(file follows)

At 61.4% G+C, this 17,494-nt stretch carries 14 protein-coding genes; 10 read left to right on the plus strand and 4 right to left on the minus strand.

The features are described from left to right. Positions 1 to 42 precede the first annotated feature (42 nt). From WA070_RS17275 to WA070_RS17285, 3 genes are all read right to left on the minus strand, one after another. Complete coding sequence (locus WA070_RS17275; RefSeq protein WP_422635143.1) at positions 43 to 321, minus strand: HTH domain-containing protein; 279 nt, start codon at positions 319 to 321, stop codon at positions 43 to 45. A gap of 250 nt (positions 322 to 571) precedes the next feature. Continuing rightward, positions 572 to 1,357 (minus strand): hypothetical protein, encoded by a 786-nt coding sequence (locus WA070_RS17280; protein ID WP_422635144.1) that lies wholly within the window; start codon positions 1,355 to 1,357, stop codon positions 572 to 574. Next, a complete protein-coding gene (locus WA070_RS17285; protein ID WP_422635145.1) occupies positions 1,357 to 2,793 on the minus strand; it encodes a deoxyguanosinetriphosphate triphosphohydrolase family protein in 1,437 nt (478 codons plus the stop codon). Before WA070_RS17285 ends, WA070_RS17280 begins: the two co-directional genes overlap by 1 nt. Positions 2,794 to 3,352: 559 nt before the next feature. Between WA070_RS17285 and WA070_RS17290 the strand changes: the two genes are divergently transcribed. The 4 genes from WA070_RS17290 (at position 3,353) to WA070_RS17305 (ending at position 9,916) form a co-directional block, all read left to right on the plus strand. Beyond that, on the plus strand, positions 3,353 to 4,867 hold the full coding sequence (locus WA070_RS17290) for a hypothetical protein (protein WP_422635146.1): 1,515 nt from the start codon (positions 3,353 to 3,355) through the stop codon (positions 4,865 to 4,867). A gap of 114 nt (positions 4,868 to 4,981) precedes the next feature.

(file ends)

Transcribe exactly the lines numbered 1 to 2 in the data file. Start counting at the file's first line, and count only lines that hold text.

At 61.4% G+C, this 17,494-nt stretch carries 14 protein-coding genes; 10 read left to right on the plus strand and 4 right to left on the minus strand.

The features are described from left to right. Positions 1 to 42 precede the first annotated feature (42 nt). From WA070_RS17275 to WA070_RS17285, 3 genes are all read right to left on the minus strand, one after another. Complete coding sequence (locus WA070_RS17275; RefSeq protein WP_422635143.1) at positions 43 to 321, minus strand: HTH domain-containing protein; 279 nt, start codon at positions 319 to 321, stop codon at positions 43 to 45. A gap of 250 nt (positions 322 to 571) precedes the next feature. Continuing rightward, positions 572 to 1,357 (minus strand): hypothetical protein, encoded by a 786-nt coding sequence (locus WA070_RS17280; protein ID WP_422635144.1) that lies wholly within the window; start codon positions 1,355 to 1,357, stop codon positions 572 to 574. Next, a complete protein-coding gene (locus WA070_RS17285; protein ID WP_422635145.1) occupies positions 1,357 to 2,793 on the minus strand; it encodes a deoxyguanosinetriphosphate triphosphohydrolase family protein in 1,437 nt (478 codons plus the stop codon). Before WA070_RS17285 ends, WA070_RS17280 begins: the two co-directional genes overlap by 1 nt. Positions 2,794 to 3,352: 559 nt before the next feature. Between WA070_RS17285 and WA070_RS17290 the strand changes: the two genes are divergently transcribed. The 4 genes from WA070_RS17290 (at position 3,353) to WA070_RS17305 (ending at position 9,916) form a co-directional block, all read left to right on the plus strand. Beyond that, on the plus strand, positions 3,353 to 4,867 hold the full coding sequence (locus WA070_RS17290) for a hypothetical protein (protein WP_422635146.1): 1,515 nt from the start codon (positions 3,353 to 3,355) through the stop codon (positions 4,865 to 4,867). A gap of 114 nt (positions 4,868 to 4,981) precedes the next feature.